In the meantime, the court also doubled the sentences of the seven men who committed the rape.

It is horrific enough that rape victims are punished in Saudi Arabia, but there are other problems with the system that are just as disturbing. Individuals on trial are often not permitted to have defense attorneys present, and there are no sentencing guidelines other than the judges' discretion.

Women in Saudi Arabia have no freedom of movement and may not even drive a car. First Lady Laura Bush recently wore an abaya in Saudi Arabia and declared--to the astonishment of millions--that the garb was "traditional" and "a religious choice," without addressing the social roots of how that "choice" came to be. It is estimated that the Saudis have invested over $750 billion in the U.S., and--as we know--at least several thousand directly into the hands of George W. Bush. There has never been much enthusiasm among Western nations to support women's rights in their own countries, much less in very oppressive countries. Now the relationship between the Bush administration and Saudi Arabia--not to mention the relationship between the Bush administration and U.S. women's rights goals--makes it impossible to do anything but look the other way when a young gang-rape victim is tortured by her own government.

Introducing the Polling Project: Getting to the Bottom of the Polling Industry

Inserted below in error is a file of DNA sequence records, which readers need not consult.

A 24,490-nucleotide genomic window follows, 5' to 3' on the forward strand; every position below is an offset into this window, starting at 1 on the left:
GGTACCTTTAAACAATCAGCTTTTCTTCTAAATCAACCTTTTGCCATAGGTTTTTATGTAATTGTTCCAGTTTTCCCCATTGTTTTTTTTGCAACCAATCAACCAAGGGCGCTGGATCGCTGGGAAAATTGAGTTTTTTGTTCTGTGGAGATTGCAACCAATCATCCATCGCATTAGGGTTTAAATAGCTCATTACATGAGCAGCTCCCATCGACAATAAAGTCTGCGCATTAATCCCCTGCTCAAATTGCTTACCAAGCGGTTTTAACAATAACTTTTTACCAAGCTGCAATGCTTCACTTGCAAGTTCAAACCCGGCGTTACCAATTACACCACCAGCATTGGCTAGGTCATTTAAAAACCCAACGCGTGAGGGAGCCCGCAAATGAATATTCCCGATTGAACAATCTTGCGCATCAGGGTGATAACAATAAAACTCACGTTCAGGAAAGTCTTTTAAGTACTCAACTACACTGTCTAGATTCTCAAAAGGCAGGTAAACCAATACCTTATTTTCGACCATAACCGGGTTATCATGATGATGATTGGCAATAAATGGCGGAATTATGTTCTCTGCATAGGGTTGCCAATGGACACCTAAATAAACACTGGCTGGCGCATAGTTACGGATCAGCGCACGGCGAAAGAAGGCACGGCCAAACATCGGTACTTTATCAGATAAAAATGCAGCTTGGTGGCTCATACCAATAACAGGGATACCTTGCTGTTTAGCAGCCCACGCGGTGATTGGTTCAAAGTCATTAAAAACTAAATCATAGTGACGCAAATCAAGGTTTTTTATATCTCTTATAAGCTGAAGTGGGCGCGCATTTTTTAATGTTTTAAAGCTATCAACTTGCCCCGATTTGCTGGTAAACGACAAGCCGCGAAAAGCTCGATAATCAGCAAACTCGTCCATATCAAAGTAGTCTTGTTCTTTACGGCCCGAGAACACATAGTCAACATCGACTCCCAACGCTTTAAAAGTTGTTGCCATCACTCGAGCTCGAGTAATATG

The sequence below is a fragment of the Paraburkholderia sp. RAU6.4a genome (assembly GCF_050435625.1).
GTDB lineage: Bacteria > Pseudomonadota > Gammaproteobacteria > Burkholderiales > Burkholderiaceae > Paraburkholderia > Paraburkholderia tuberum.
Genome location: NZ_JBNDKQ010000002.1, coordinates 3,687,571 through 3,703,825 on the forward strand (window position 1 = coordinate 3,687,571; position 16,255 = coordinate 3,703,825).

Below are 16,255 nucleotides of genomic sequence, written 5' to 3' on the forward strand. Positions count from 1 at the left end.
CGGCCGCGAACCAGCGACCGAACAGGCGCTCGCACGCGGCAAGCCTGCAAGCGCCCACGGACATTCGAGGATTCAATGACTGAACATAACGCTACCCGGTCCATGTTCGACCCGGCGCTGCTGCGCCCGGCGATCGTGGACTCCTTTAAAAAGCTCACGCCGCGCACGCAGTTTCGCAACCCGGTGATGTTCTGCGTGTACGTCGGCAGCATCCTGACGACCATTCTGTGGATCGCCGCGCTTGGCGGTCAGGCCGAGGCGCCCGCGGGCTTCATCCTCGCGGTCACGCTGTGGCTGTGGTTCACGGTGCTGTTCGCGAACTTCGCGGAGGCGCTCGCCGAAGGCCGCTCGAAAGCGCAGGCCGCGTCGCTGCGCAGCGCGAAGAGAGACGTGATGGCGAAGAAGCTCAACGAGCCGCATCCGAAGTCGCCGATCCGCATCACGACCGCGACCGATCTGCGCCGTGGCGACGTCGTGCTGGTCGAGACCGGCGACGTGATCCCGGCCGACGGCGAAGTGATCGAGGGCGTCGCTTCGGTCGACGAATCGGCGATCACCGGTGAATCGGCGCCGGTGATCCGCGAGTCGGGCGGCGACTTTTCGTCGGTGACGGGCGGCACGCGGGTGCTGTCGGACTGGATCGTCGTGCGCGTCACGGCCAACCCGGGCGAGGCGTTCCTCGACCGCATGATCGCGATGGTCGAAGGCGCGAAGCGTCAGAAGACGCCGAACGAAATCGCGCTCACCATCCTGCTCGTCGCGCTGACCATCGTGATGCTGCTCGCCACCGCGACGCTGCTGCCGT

| Wed Nov. 21, 2007 1:29 PM EST

Arianna Huffington has a simple question: "Are polls measuring the 2008 election or are they driving it?"

With that in mind, she's launched the Polling Project, a attempt to shine a bright light on the polling industry and its effects on the American political discourse. "We want to get to the bottom of how pollsters conduct their surveys, how they gather and build their stats, how they target who they contact, and, ultimately, how they reach their conclusions," says Arianna.

It's a worthy endeavor in part because it gets beyond what you would find in a well-researched book on the subject, through the magic of citizen participation. If you've been contacted by a pollster, the Polling Project wants to hear about your experiences. All of the project's cosponsors, which includes, in addition to Mother Jones, Talking Points Memo, Instapundit, Politico, and the Nation, are putting a button on their websites that direct you to this form.

If enough people participate, the project will be able to determine if midwesterners are being asked different questions than their coastal counterparts, if blacks and Hispanics hear questions no one else does, and if push polls are popping up around the country. Perhaps most importantly, we'll find out if polls are creating buzz instead of just reporting it.

So if you get a call from a pollster, click the link on our left sidebar the next time you visit motherjones.com. Your name and contact info won't be revealed. So help out if you can!